The effect of rate denominator source on US fatal occupational injury rate estimates.
Richardson-D; Loomis-D; Bailer-AJ; Bena-J
Am J Ind Med 2004 Sep; 46(3):261-270
The Current Population Survey (CPS) is often used as a source of denominator information for analyses of US fatal occupational injury rates. However, given the relatively small sample size of the CPS, analyses that examine the cross-classification of occupation or industry with demographic or geographic characteristics will often produce highly imprecise rate estimates. The Decennial Census of Population provides an alternative source for rate denominator information. We investigate the comparability of fatal injury rates derived using these two sources of rate denominator information. Information on fatal occupational injuries that occurred between January 1, 1983 and December 31, 1994 was obtained from the National Traumatic Occupational Fatality surveillance system. Annual estimates of employment by occupation, industry, age, and sex were derived from the CPS, and by linear interpolation and extrapolation from the 1980 and 1990 Census of Population. Fatal injury rates derived using these denominator data were compared. Fatal injury rates calculated using Census-based denominator data were within 10% of rates calculated using CPS data for all major occupation groups except farming/forestry/fishing, for which the fatal injury rate calculated using Census-based denominator data was 24.69/100,000 worker-years and the rate calculated using CPS data was 19.97/100,000 worker-years. The choice of denominator data source had minimal influence on estimates of trends over calendar time in the fatal injury rates for most major occupation and industry groups. The Census offers a reasonable source for deriving fatal injury rate denominator data in situations where the CPS does not provide sufficiently precise data, although the Census may underestimate the population-at-risk in some industries as a consequence of seasonal variation in employment.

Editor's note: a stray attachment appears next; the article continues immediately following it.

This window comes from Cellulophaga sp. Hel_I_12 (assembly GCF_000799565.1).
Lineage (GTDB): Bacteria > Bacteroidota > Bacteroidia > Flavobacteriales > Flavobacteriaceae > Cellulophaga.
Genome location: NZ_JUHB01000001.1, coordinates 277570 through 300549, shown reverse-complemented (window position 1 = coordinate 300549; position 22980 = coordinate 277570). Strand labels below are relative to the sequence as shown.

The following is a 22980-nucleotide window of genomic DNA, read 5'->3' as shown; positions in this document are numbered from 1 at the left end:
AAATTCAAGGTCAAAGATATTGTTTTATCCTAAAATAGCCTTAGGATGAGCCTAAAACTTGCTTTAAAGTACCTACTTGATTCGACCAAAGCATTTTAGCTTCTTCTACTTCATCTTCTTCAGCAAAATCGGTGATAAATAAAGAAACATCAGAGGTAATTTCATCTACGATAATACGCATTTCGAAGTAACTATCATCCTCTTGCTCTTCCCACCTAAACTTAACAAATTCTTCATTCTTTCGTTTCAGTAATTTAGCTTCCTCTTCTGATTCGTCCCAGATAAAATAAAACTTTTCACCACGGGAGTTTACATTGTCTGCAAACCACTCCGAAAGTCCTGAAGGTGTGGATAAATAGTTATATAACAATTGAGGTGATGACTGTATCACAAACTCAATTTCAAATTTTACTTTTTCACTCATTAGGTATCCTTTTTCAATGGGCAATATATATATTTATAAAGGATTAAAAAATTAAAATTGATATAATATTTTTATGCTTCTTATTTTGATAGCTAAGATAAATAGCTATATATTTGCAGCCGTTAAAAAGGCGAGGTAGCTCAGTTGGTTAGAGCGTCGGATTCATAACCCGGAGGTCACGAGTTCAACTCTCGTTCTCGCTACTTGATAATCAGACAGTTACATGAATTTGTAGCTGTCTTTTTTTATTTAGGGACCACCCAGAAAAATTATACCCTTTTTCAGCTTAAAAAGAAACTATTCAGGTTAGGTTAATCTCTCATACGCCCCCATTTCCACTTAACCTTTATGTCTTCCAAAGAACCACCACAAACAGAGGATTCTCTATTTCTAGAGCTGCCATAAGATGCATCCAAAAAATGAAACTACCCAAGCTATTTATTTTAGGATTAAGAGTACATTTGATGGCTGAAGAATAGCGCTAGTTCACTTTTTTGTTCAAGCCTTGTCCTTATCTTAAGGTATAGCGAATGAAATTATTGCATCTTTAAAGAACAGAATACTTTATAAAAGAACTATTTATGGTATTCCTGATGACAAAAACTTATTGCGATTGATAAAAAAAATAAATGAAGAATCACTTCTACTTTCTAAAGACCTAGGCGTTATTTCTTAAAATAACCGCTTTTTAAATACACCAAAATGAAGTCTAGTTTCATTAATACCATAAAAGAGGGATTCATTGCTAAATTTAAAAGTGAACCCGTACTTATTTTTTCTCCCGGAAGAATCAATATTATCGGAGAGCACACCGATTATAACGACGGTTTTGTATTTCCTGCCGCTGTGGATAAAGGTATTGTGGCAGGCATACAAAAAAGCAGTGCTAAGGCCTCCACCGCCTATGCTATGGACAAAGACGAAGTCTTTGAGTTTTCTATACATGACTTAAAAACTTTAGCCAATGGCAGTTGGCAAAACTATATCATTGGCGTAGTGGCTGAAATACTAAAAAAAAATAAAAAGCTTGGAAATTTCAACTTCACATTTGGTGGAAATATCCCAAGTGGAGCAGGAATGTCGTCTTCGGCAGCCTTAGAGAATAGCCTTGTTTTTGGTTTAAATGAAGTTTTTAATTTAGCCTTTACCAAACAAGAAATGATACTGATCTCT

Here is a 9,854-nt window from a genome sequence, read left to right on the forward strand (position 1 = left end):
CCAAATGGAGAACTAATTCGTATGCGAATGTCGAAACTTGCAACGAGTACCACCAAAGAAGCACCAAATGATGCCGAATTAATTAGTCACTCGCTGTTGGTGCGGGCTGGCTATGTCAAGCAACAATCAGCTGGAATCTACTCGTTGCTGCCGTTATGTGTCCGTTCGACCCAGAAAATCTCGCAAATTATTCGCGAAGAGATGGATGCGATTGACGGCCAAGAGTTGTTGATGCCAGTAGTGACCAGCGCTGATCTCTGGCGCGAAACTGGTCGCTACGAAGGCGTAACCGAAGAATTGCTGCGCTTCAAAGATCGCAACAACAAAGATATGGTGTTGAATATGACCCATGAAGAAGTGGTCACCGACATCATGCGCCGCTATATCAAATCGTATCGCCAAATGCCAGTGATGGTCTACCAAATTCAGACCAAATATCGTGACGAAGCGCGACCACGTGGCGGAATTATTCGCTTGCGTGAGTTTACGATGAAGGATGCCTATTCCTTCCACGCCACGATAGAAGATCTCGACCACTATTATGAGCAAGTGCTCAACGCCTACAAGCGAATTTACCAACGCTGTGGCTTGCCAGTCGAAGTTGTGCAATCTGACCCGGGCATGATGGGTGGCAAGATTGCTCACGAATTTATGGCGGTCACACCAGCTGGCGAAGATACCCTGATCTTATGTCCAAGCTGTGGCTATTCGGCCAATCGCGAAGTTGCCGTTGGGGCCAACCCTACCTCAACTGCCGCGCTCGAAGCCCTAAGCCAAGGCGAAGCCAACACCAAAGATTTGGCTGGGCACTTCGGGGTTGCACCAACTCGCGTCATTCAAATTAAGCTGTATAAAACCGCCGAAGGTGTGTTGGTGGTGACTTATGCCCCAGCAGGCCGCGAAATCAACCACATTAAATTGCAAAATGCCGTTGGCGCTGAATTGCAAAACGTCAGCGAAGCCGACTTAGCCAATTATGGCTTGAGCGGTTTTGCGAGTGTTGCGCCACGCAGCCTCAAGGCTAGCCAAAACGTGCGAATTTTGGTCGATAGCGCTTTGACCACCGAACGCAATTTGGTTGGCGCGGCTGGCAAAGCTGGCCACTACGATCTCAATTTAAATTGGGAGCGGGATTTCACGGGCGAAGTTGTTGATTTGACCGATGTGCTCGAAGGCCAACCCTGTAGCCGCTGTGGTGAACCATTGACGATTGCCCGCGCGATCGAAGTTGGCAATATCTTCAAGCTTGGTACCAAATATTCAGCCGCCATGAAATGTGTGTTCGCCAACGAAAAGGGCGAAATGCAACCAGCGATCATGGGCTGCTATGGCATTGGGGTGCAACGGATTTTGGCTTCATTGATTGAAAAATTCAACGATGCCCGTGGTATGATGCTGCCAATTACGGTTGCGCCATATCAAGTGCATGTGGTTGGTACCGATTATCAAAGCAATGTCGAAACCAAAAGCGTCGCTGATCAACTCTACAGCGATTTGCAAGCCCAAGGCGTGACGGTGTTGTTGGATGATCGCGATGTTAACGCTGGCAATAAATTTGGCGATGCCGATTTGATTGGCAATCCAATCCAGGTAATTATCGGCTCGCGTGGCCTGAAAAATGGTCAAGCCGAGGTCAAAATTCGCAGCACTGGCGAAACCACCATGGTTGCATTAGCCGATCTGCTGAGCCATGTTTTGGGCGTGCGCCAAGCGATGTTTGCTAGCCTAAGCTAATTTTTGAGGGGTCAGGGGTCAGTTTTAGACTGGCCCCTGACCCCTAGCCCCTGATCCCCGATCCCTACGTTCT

Occupational-hazards; Occupational-accidents; Injuries; Traumatic-injuries; Mortality-data; Mortality-rates; Sampling; Sampling-methods; Demographic-characteristics; Age-factors; Sex-factors; Industrial-hazards; Risk-factors; Risk-analysis; Epidemiology
David Richardson, Department of Epidemiology, School of Public Health, CB # 8050, University of North Carolina at Chapel Hill, Chapel Hill, NC 27599-8050
Research Tools and Approaches: Risk Assessment Methods
American Journal of Industrial Medicine
University of North Carolina, Chapel Hill